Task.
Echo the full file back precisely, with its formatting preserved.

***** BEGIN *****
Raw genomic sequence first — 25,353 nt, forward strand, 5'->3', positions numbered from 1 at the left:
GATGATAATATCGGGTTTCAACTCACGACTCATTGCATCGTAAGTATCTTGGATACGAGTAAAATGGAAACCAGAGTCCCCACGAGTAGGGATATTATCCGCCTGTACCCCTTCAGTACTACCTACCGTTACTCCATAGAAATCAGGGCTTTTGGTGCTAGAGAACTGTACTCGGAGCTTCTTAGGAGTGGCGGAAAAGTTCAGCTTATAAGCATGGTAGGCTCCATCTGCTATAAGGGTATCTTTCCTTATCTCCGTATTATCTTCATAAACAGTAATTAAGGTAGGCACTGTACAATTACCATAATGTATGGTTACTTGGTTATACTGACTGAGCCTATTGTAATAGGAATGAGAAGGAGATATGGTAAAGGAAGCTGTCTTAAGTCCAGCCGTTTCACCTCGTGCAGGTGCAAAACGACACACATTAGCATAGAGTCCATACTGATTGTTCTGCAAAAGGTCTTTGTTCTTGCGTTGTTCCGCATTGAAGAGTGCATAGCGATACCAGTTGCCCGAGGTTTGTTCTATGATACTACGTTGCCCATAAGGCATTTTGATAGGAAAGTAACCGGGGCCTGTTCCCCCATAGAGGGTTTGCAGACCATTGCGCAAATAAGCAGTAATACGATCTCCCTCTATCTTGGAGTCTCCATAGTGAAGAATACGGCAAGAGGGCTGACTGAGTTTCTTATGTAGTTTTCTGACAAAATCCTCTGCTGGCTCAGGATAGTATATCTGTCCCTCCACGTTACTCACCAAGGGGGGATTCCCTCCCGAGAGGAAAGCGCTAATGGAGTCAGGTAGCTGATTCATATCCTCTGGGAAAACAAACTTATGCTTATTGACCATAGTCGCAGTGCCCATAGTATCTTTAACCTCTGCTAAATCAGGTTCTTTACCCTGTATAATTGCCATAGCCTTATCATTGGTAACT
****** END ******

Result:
Raw genomic sequence first — 25,353 nt, forward strand, 5'->3', positions numbered from 1 at the left:
GATGATAATATCGGGTTTCAACTCACGACTCATTGCATCGTAAGTATCTTGGATACGAGTAAAATGGAAACCAGAGTCCCCACGAGTAGGGATATTATCCGCCTGTACCCCTTCAGTACTACCTACCGTTACTCCATAGAAATCAGGGCTTTTGGTGCTAGAGAACTGTACTCGGAGCTTCTTAGGAGTGGCGGAAAAGTTCAGCTTATAAGCATGGTAGGCTCCATCTGCTATAAGGGTATCTTTCCTTATCTCCGTATTATCTTCATAAACAGTAATTAAGGTAGGCACTGTACAATTACCATAATGTATGGTTACTTGGTTATACTGACTGAGCCTATTGTAATAGGAATGAGAAGGAGATATGGTAAAGGAAGCTGTCTTAAGTCCAGCCGTTTCACCTCGTGCAGGTGCAAAACGACACACATTAGCATAGAGTCCATACTGATTGTTCTGCAAAAGGTCTTTGTTCTTGCGTTGTTCCGCATTGAAGAGTGCATAGCGATACCAGTTGCCCGAGGTTTGTTCTATGATACTACGTTGCCCATAAGGCATTTTGATAGGAAAGTAACCGGGGCCTGTTCCCCCATAGAGGGTTTGCAGACCATTGCGCAAATAAGCAGTAATACGATCTCCCTCTATCTTGGAGTCTCCATAGTGAAGAATACGGCAAGAGGGCTGACTGAGTTTCTTATGTAGTTTTCTGACAAAATCCTCTGCTGGCTCAGGATAGTATATCTGTCCCTCCACGTTACTCACCAAGGGGGGATTCCCTCCCGAGAGGAAAGCGCTAATGGAGTCAGGTAGCTGATTCATATCCTCTGGGAAAACAAACTTATGCTTATTGACCATAGTCGCAGTGCCCATAGTATCTTTAACCTCTGCTAAATCAGGTTCTTTACCCTGTATAATTGCCATAGCCTTATCATTGGTAACT